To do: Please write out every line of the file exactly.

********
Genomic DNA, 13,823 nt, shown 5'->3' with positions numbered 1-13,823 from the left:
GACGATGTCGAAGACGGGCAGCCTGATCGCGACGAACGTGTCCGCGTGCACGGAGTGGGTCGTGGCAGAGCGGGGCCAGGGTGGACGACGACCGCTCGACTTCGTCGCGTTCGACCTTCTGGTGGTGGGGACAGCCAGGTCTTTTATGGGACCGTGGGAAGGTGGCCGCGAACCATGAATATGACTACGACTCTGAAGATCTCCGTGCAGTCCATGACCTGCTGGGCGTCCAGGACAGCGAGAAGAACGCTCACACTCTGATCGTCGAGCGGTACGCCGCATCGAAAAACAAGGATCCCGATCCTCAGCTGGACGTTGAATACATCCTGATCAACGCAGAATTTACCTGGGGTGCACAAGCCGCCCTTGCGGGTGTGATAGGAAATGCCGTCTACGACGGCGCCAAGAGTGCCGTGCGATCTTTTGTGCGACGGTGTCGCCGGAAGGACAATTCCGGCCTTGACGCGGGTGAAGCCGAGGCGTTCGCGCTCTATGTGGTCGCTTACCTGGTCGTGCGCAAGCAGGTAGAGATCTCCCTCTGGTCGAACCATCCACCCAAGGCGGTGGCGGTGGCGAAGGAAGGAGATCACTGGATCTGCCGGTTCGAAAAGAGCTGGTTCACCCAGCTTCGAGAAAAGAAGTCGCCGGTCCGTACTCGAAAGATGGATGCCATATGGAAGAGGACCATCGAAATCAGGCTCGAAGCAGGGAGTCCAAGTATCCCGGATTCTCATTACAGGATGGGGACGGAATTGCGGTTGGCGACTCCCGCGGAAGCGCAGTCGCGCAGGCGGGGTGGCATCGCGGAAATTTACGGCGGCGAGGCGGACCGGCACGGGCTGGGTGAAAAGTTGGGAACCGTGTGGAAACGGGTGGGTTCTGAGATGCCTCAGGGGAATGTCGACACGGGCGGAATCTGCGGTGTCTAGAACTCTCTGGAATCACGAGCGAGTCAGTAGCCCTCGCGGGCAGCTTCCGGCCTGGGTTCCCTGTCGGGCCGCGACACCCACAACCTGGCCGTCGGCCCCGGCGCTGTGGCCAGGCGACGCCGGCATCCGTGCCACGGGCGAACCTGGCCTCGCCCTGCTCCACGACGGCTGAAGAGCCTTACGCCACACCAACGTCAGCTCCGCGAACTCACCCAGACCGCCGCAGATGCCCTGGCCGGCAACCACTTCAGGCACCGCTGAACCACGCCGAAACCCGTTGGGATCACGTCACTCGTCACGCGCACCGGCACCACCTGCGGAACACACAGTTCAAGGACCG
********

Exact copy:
Genomic DNA, 13,823 nt, shown 5'->3' with positions numbered 1-13,823 from the left:
GACGATGTCGAAGACGGGCAGCCTGATCGCGACGAACGTGTCCGCGTGCACGGAGTGGGTCGTGGCAGAGCGGGGCCAGGGTGGACGACGACCGCTCGACTTCGTCGCGTTCGACCTTCTGGTGGTGGGGACAGCCAGGTCTTTTATGGGACCGTGGGAAGGTGGCCGCGAACCATGAATATGACTACGACTCTGAAGATCTCCGTGCAGTCCATGACCTGCTGGGCGTCCAGGACAGCGAGAAGAACGCTCACACTCTGATCGTCGAGCGGTACGCCGCATCGAAAAACAAGGATCCCGATCCTCAGCTGGACGTTGAATACATCCTGATCAACGCAGAATTTACCTGGGGTGCACAAGCCGCCCTTGCGGGTGTGATAGGAAATGCCGTCTACGACGGCGCCAAGAGTGCCGTGCGATCTTTTGTGCGACGGTGTCGCCGGAAGGACAATTCCGGCCTTGACGCGGGTGAAGCCGAGGCGTTCGCGCTCTATGTGGTCGCTTACCTGGTCGTGCGCAAGCAGGTAGAGATCTCCCTCTGGTCGAACCATCCACCCAAGGCGGTGGCGGTGGCGAAGGAAGGAGATCACTGGATCTGCCGGTTCGAAAAGAGCTGGTTCACCCAGCTTCGAGAAAAGAAGTCGCCGGTCCGTACTCGAAAGATGGATGCCATATGGAAGAGGACCATCGAAATCAGGCTCGAAGCAGGGAGTCCAAGTATCCCGGATTCTCATTACAGGATGGGGACGGAATTGCGGTTGGCGACTCCCGCGGAAGCGCAGTCGCGCAGGCGGGGTGGCATCGCGGAAATTTACGGCGGCGAGGCGGACCGGCACGGGCTGGGTGAAAAGTTGGGAACCGTGTGGAAACGGGTGGGTTCTGAGATGCCTCAGGGGAATGTCGACACGGGCGGAATCTGCGGTGTCTAGAACTCTCTGGAATCACGAGCGAGTCAGTAGCCCTCGCGGGCAGCTTCCGGCCTGGGTTCCCTGTCGGGCCGCGACACCCACAACCTGGCCGTCGGCCCCGGCGCTGTGGCCAGGCGACGCCGGCATCCGTGCCACGGGCGAACCTGGCCTCGCCCTGCTCCACGACGGCTGAAGAGCCTTACGCCACACCAACGTCAGCTCCGCGAACTCACCCAGACCGCCGCAGATGCCCTGGCCGGCAACCACTTCAGGCACCGCTGAACCACGCCGAAACCCGTTGGGATCACGTCACTCGTCACGCGCACCGGCACCACCTGCGGAACACACAGTTCAAGGACCG